Indeed, the author transcends the role of rigorous academic and revives the tradition of public intellectual. In other words, by leading a debate of ideas, Deaton influenced the design of policies in several countries, including in South Africa, Pakistan and India. He proved in his 2013 book, The Great Escape: Health, Wealth and the origins of Inequality, that the reduction of poverty and the rise in social welfare the world experienced in the past 30 years was the largest statistically documented in humanity’s history, despite rising inequality within most countries. His decisive contributions to constructing global goals, such as the United Nations Sustainable Development Goals, prove his ability to adapt to and shape new times.

Deaton connected “means to ends” in recent years. This thinking enters the psychology of preferences formation, generally treated as exogenous in the field. He, thus, aligns theory with evidence using subjective indicators of well-being, a term that gives name to his new center at Princeton University.

Deaton demonstrates, still in his 2013 book, that in a sufficiently large set of countries, including the poorest, a closer relationship between overall life-satisfaction and income emerges than previous studies suggested. He also shows elsewhere a saturation point of $75,000 a year, where more money does not bring more happiness.

Clearly, according to this evidence, Angus Deaton’s Nobel Prize in economics is a source of happiness not because of its generous resources but rather its well-deserved recognition.


This article should not be reported as representing the official views of the OECD, the OECD Development Centre or of their member countries. The opinions expressed and arguments employed are those of the author.

The SDGs call for a revitalised global partnership: What should we do differently this time?

By Nicola Harrington, Deputy Director, OECD Development Centre

Partnerships were central from the adoption of the Millennium Development Goals (MDGs) in 2000.  Public, private and civil society entities forged ties, leading to some outstanding results. This was notable in health, where path-breaking co-operation across governments, companies and foundations improved millions of lives through medicines and vaccines. Given this track record, why do the Sustainable Development Goals (SDGs) 15 years later require revitalising global partnerships? What was missing the first time, and what should be different now? Continue reading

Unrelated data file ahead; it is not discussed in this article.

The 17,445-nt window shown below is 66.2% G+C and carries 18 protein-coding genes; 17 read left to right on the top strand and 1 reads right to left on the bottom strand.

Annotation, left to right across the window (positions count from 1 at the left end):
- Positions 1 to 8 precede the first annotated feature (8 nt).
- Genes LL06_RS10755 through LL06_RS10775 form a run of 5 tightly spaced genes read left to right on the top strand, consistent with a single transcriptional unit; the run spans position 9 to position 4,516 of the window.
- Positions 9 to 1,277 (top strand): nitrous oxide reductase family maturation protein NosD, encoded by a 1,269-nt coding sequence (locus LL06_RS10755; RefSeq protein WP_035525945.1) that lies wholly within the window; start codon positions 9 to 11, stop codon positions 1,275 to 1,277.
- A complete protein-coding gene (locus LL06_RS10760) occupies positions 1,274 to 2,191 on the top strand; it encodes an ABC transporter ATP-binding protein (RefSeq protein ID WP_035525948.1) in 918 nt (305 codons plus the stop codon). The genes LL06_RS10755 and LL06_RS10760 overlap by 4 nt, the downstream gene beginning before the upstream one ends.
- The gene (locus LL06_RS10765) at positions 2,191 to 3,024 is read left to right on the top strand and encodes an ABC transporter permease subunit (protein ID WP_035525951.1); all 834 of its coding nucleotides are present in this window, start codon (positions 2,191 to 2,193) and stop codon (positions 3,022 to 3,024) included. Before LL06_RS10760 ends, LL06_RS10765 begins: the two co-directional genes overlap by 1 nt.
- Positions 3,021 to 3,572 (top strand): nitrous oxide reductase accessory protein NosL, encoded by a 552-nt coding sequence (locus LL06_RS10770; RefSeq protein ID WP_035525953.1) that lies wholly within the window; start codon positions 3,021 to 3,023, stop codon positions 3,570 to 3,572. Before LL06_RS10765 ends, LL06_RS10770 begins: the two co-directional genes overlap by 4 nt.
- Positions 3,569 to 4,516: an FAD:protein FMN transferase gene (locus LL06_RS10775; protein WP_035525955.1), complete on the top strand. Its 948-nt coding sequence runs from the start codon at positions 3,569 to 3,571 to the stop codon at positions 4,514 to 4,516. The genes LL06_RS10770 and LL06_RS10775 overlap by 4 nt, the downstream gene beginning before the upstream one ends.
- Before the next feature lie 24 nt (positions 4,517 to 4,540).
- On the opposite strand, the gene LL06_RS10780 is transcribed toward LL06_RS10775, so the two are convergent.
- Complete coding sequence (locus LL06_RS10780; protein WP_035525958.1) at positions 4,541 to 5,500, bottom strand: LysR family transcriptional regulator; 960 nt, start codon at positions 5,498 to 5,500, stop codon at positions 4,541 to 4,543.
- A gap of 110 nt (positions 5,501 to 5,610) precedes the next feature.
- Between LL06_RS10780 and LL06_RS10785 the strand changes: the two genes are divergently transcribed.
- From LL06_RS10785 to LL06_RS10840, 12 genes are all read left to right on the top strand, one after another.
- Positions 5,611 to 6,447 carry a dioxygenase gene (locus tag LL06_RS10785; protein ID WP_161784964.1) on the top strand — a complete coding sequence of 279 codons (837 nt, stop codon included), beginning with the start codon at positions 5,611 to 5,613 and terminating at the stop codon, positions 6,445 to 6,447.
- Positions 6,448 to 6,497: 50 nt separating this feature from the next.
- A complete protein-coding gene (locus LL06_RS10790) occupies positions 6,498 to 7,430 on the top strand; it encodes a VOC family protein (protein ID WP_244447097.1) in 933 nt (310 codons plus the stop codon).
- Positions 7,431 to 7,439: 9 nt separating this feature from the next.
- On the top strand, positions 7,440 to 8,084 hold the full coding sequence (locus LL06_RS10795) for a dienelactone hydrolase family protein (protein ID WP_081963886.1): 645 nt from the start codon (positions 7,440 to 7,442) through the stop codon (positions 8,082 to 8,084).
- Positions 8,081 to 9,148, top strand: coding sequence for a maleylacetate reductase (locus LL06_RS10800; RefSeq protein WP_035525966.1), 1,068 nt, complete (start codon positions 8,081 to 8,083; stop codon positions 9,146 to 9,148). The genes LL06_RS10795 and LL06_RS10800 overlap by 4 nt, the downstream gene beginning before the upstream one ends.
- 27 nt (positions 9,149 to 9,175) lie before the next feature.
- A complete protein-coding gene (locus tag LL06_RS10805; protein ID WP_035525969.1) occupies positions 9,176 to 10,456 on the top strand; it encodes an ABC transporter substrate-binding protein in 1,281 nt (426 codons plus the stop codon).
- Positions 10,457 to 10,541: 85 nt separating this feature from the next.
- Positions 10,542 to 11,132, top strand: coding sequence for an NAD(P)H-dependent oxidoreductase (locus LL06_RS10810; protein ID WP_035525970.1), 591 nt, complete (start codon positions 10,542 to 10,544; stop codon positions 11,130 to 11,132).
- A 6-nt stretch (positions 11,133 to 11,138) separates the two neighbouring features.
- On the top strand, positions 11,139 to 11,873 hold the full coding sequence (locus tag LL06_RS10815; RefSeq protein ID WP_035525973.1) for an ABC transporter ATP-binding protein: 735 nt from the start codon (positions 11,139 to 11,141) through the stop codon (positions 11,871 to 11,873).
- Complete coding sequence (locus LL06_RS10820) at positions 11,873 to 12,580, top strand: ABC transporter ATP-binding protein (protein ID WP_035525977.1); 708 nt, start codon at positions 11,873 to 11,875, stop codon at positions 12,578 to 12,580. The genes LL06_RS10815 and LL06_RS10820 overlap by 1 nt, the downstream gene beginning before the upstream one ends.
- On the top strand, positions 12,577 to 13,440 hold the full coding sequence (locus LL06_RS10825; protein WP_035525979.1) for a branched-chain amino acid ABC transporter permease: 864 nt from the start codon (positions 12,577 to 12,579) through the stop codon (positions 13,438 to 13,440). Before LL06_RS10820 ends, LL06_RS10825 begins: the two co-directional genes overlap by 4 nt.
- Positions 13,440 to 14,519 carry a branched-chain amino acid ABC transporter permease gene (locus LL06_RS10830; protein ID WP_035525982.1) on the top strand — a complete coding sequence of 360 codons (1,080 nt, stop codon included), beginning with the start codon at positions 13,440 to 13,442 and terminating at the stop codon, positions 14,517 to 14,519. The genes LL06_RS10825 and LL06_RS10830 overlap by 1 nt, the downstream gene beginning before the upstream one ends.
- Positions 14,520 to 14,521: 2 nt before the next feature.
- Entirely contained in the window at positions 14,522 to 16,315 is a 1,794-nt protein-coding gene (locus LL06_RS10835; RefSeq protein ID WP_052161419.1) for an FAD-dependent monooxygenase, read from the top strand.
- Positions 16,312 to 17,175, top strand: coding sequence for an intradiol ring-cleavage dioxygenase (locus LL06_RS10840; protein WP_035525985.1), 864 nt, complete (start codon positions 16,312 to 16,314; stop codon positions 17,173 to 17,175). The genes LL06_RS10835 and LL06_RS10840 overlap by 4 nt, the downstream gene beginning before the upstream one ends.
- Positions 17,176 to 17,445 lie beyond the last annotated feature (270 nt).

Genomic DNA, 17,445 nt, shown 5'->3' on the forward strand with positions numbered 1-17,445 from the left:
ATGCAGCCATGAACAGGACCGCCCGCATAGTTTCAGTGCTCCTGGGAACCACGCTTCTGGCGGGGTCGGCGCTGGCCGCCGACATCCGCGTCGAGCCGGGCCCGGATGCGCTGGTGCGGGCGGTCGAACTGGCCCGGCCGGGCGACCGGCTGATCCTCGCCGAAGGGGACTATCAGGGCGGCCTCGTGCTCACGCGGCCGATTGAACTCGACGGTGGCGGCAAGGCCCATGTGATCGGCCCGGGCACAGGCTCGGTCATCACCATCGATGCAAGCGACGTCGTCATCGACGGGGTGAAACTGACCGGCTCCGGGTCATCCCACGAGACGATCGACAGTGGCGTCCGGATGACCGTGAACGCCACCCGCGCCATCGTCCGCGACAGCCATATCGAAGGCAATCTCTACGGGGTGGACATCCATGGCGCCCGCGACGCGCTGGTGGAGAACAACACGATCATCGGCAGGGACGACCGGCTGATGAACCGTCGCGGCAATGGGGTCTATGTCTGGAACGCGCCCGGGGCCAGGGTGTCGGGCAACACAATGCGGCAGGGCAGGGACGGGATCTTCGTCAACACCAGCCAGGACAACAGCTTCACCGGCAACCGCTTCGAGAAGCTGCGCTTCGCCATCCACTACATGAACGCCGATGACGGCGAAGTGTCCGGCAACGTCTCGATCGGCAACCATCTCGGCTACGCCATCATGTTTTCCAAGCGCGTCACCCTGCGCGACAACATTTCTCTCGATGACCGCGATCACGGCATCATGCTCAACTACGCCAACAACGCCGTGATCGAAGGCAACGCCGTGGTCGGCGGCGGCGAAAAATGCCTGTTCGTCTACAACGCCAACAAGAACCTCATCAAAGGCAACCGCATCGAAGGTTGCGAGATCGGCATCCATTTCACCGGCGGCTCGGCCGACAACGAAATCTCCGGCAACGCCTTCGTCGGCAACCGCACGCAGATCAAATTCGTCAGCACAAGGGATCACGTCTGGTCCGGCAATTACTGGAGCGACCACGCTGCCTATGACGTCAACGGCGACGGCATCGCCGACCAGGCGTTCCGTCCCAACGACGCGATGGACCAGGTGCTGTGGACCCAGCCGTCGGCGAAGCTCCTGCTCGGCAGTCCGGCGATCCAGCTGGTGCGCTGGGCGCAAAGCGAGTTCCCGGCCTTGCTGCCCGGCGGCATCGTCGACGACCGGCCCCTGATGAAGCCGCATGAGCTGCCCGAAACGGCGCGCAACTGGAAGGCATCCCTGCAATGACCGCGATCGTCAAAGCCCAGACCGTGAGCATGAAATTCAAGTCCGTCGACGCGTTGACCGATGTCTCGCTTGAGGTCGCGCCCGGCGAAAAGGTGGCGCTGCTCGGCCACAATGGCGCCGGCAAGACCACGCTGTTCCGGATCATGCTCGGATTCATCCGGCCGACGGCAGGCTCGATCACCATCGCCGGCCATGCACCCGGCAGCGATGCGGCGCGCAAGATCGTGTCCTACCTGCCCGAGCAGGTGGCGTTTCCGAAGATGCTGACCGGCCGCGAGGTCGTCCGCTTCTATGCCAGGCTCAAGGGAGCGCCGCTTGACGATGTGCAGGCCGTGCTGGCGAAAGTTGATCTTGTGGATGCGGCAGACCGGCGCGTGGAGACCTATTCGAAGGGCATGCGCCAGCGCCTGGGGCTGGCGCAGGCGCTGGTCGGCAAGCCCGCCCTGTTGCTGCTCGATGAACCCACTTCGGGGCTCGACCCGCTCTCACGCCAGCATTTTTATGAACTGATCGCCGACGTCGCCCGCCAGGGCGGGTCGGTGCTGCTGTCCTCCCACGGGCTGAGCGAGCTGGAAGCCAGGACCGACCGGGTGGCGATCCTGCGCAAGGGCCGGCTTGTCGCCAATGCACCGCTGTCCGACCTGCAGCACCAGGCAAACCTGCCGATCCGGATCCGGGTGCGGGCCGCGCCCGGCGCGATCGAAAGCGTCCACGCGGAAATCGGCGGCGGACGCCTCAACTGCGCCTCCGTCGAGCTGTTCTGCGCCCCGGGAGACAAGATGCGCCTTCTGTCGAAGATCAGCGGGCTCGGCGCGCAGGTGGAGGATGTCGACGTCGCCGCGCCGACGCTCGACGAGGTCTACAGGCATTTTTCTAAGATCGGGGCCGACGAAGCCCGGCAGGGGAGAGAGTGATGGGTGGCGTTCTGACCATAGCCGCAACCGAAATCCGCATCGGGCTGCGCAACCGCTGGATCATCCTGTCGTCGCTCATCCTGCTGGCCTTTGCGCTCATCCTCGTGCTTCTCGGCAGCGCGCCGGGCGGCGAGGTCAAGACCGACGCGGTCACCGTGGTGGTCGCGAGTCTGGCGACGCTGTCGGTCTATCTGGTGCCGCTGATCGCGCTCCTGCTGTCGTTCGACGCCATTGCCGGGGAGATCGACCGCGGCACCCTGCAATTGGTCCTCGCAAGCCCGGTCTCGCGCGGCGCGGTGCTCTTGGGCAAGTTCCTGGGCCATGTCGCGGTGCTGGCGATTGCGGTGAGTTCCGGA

Measuring discrimination will bring the gender equality global goal a step closer

By Keiko Nowacka, gender coordinator at the OECD Development Centre

A warning often repeated since the Rio+20 summit is that lessons learned from the millennium development goals (MDGs) should not be forgotten when the sustainable development goals (SDGs) – the new development framework adopted at the United Nations general assembly – replace them. Such concerns seem warranted given the mixed report card on the MDGs.

While there were substantial improvements in poverty reduction and education, other goals showed patchier progress. The MDGs were praised for focusing the development community’s attention on eight priority areas, but also criticised for leaving out other key sectors. Many lessons have been learned over the past 15 years on how to make development more effective and help those most in need. As we look to the next 15 years, which of these key lessons should we take to heart to turn the promises of the SDGs into reality – particularly when it comes to gender equality and women’s empowerment (MDG3)?

First, focus matters. A standalone goal on gender equality has been retained (SDG5). A dedicated goal makes a big difference in mobilising action and resources. Furthermore, SDG5 includes many ambitious targets left out of MDG3. Tackling gender-based violence, unpaid care work, early marriage and harmful practices, among others, are now high on the gender and development agenda.

Second, strong indicators that can monitor the SDG commitments, inform policy action and ensure accountability on gender equality are just as important. After the adoption of the SDGs, all eyes will be on the selection of indicators to track progress on the 17 goals and 169 targets. Over the past year, representatives from governments, UN specialised agencies and international organisations, such as the Organisation for Economic Co-operation and Development (OECD), have worked on establishing a list of provisional indicators, which will be adopted at next year’s 46th UN statistical commission. While this list shows how much better we have become at measuring complex areas, gaps in data coverage and availability present real challenges to the SDG enterprise.